So the digital signal arrives intact - bits in packets with valid checksums - but with a lot of noise. The receiver can also self-generate a lot of internal noise as it attempts to deal with the bit and packet timing. It's the job of the receiver to sort that out and NOT pass that noise on to the analogue sections within the DAC. The extent to which it succeeds or fails in doing that is, at heart, what this conversation is about.

What Martin & his team, with their analogue ears, will be listening to is the effect on a DAC of an unknown interference source interacting with a cable of unknown behaviour to generate noise in an uncharacterised (by them) receiver which then passes some or all of that noise to the DAC which has unknown noise susceptibility. The fact that they will hear differences is pretty much a given, it seems from the comments in this thread. What will be more interesting is if they use a range of different streamer/DACs and hear *similar* differences. That *might* mean something significant, or it might just mean that all the streamer/DACs are using the same Ethernet receiver chip, which is entirely possible...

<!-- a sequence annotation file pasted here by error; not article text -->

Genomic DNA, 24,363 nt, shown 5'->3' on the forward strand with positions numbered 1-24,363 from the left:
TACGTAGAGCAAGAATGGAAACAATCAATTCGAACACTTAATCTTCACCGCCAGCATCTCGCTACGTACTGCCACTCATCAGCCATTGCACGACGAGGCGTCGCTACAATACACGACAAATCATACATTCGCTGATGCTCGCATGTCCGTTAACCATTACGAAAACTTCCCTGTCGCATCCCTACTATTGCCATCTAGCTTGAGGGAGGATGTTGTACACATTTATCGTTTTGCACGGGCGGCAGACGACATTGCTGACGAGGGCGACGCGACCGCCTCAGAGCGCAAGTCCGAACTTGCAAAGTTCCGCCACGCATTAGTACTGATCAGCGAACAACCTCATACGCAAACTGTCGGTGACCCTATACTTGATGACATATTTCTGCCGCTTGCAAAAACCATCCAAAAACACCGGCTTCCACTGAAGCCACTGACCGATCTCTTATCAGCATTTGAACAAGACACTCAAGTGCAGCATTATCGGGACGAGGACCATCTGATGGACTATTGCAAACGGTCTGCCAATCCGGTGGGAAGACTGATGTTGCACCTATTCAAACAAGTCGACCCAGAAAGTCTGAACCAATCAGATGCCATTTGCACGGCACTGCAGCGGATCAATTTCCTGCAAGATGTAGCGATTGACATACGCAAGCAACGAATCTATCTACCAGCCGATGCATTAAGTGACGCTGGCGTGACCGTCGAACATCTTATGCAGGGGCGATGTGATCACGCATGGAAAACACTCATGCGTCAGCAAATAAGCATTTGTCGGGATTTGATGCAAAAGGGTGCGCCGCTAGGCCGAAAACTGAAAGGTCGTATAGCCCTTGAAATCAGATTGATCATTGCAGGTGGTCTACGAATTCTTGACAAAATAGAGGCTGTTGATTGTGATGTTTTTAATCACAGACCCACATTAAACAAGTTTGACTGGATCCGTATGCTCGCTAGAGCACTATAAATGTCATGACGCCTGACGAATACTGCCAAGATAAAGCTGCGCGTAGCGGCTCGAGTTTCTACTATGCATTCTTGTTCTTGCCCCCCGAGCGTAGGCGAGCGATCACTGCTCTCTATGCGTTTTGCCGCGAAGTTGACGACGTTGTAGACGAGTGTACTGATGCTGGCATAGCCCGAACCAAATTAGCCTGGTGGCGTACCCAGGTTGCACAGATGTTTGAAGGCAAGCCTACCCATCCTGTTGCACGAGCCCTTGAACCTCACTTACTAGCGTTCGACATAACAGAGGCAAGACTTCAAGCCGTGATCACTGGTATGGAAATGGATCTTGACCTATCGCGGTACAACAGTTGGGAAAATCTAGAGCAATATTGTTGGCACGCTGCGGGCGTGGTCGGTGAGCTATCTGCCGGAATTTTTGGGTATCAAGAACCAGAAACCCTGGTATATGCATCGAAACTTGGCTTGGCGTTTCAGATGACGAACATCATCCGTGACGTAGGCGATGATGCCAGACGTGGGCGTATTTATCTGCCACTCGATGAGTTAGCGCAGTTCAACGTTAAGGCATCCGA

Cheers
Pete
Offline Martin Colloms  
#14 Posted : 12 March 2019 11:56:17(UTC)
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Hi Frank

Using my ears I find that there is no such thing as perfect in the real world of audio.

The problem lies in the word audio, specifically reproduced sound.

Sound means energy and vibration, and almost nothing audio related on this planet is immune to it.

Our perception can be astonishingly acute in respect of unwanted, vibration induced noise. Many improvements are based on effective noise

suppression, and it was with some surprise that net switches were found to be strongly microphonic expressed in their digital, pure switching

domain.

Noise may be carried down CAT cables to equipment, while the chips, printed circuit boards, and crystal clocks in netswitches are themselves

susceptible.

Yes, input clocks on gear are supposed to be immune to vibration induced jitter, but they are not.

Simple countermeasures may produce surprising results.

The unusual dynamic expression of high end NAIM gear is substantially due to jitter controlling vibration countermeasures.

Martin Colloms
Offline frank23  
#15 Posted : 12 March 2019 19:31:10(UTC)
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Originally Posted by: Martin Colloms Go to Quoted Post
Our perception can be astonishingly acute in respect of unwanted, vibration induced noise. Many improvements are based on effective noise

suppression, and it was with some surprise that net switches were found to be strongly microphonic expressed in their digital, pure switching

domain.


Hi Martin, the ear's sensitivity is unbelievable. But I wondered what you meant to say here.

Do you mean that a sound played finds its way back in the digital signal through vibrations? That is, that the digital signal itself when decoded, shows traces of these vibrations?